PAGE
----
Nigeria voter turnout worse among top 20 countries in Africa – Research Group


The Election Evidence Nigeria Project (EEP), an initiative of independent researchers working on Nigerian elections, has provided major reasons for voter apathy in the country.

The researchers claim Nigeria ought to be concerned over the worsening voter apathy in the country, noting that while voter registration has been growing since 1999, the number of voters who turn out to vote during the elections continues to decline.

EEP also noted that Nigerian elections since 2011 have improved and that the 2023 elections are part of that improvement.

During a press briefing in Abuja on Tuesday, a member of the initiative, Dr. Suleiman Suleiman provided an analysis of the elections, acknowledging issues but affirming their overall credibility.

While recognizing certain operational shortcomings, the researchers argued that the issues did not warrant dismissing the elections as fraudulent.


Dr Suleiman’s remarks come in the wake of the European Union Observation Mission’s report, which cited significant problems affecting public trust in the electoral process.

The report specifically criticized the Independent National Electoral Commission, INEC, for the logistical setbacks and malfunctions associated with the Bimodal Voter Accreditation System, BVAS, and the INEC Results Viewing Portal, IReV, pointing out that these issues undermined confidence in the electoral authority.

The researcher, however, noted that the BVAS and IREV technology worked well in three out of the four elections conducted in Nigeria in February and March 2023.

“It’s just that people feel that the technologies did not work in the election that mattered the most to them”, he said.

“Nigeria has the worst voter turnout among the top 20 countries in Africa, and the second worst in the whole world. This should concern all Nigerians” he said.

According to the independent researcher, the causes of voter apathy include factors such as perceived electoral quality, security concerns, electoral violence, governance issues, voter cynicism, and the broader political culture and behaviour.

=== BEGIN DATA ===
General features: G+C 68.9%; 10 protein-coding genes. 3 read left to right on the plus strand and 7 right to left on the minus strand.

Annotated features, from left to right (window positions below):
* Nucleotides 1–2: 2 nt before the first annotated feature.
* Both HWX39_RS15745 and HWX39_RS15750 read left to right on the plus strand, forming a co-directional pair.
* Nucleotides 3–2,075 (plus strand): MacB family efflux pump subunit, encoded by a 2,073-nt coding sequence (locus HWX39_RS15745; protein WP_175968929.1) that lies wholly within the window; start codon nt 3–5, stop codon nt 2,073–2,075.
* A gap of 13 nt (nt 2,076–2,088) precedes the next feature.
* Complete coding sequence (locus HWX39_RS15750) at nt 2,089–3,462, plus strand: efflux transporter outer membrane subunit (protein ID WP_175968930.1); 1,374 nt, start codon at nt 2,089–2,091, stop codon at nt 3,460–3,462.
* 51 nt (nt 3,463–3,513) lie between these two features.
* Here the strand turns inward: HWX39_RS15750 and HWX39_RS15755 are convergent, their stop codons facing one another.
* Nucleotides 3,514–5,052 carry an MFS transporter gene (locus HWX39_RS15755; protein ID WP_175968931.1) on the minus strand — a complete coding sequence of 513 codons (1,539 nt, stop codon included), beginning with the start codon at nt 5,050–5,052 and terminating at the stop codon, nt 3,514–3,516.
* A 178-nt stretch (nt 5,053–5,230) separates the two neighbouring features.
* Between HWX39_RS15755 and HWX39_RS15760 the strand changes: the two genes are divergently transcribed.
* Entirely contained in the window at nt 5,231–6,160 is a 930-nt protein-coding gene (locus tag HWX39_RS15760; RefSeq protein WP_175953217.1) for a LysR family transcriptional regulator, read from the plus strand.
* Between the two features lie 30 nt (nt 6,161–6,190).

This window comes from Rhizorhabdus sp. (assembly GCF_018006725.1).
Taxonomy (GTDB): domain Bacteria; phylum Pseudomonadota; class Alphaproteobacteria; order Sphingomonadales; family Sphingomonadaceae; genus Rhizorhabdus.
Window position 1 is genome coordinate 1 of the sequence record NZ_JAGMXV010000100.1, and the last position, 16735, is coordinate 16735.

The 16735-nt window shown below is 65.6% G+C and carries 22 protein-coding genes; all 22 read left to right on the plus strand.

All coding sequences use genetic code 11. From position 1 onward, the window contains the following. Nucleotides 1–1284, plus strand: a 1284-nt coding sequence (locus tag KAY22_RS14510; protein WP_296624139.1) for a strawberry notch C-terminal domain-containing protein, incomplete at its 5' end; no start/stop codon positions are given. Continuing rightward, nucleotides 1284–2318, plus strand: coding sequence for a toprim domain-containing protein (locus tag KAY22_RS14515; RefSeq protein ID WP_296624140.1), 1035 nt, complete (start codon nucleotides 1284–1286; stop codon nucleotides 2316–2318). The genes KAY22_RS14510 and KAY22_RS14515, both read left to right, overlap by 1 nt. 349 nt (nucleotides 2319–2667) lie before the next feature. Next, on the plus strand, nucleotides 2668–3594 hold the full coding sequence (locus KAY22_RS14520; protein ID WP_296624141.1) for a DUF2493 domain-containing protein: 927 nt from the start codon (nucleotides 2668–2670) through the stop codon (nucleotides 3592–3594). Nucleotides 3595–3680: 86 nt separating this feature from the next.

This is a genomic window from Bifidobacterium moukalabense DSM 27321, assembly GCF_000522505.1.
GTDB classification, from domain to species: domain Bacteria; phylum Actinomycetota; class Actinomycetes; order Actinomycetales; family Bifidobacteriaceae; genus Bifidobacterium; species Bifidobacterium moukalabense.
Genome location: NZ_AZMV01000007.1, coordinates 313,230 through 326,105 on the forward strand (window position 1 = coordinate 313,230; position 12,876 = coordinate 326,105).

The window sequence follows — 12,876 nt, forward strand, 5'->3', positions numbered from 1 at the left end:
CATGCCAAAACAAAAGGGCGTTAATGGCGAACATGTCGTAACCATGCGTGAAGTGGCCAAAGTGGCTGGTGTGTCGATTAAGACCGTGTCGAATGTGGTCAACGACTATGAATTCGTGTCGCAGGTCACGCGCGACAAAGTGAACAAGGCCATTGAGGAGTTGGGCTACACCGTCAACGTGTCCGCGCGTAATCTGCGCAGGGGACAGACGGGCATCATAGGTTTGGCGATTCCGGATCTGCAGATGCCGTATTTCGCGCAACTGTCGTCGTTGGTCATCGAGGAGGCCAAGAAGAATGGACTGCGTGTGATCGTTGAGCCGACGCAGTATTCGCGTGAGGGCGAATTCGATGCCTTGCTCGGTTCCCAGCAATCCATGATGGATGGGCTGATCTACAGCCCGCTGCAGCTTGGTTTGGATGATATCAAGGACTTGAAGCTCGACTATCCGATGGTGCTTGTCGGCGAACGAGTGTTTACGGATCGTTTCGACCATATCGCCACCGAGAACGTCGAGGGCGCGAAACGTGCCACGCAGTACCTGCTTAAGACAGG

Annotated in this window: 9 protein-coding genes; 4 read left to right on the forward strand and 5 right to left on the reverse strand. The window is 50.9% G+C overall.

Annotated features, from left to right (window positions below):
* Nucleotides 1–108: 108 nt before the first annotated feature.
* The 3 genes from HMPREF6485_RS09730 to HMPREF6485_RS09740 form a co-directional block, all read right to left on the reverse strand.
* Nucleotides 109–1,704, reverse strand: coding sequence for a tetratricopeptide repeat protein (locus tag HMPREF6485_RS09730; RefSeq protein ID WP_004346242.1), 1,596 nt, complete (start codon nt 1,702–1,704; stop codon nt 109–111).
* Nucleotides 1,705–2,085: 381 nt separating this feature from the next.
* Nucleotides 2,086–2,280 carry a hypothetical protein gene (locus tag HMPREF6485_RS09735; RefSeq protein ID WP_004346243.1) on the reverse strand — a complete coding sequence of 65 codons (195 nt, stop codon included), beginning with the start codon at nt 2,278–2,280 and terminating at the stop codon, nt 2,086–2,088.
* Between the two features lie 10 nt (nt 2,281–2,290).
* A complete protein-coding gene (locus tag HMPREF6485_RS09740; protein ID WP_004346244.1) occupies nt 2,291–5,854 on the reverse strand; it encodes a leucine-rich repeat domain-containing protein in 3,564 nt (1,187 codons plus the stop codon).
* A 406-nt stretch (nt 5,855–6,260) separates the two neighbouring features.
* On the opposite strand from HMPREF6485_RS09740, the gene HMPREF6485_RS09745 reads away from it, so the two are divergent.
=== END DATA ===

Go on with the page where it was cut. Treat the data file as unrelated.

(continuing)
He lamented that various areas of evidence about improving elections in Nigeria are often ignored or underplayed, making many Nigerians believe that the elections are getting worse in Nigeria, which is not the case.

He outlined areas where the Election Evidence project considers improvements in Nigeria’s electoral process, citing the diversity of winners in the National Assembly and the defeat of many prominent politicians, among others.

The researchers also referenced the variety of outcomes in off-cycle gubernatorial elections, which have seen winners from across party lines.

The 2023 general election resulted in the most varied representation since the country’s return to democratic rule in 1999: five political parties won governorships, seven secured senatorial seats, eight gained representation in the House of Representatives, and nine in State Houses of Assembly.

Prominent political figures who lost their seat in the 2013 election included: Kabiru Gaya of Kano South, the Chairman of the Senate Committee on INEC, Ben Ayade, former governor of Cross Rivers State, Ifeanyi Ugwuanyi, former Governor of Enugu State, Ndudi Elumelu, former House of Representatives Minority Leader, who lost his seat to Labour Party candidate, Ngozi Okolie, former Governor Darius Ishaku of the PDP, who lost his Senatorial bid to the All Progressives Congress’s David Jimkuta, all representing different parties.

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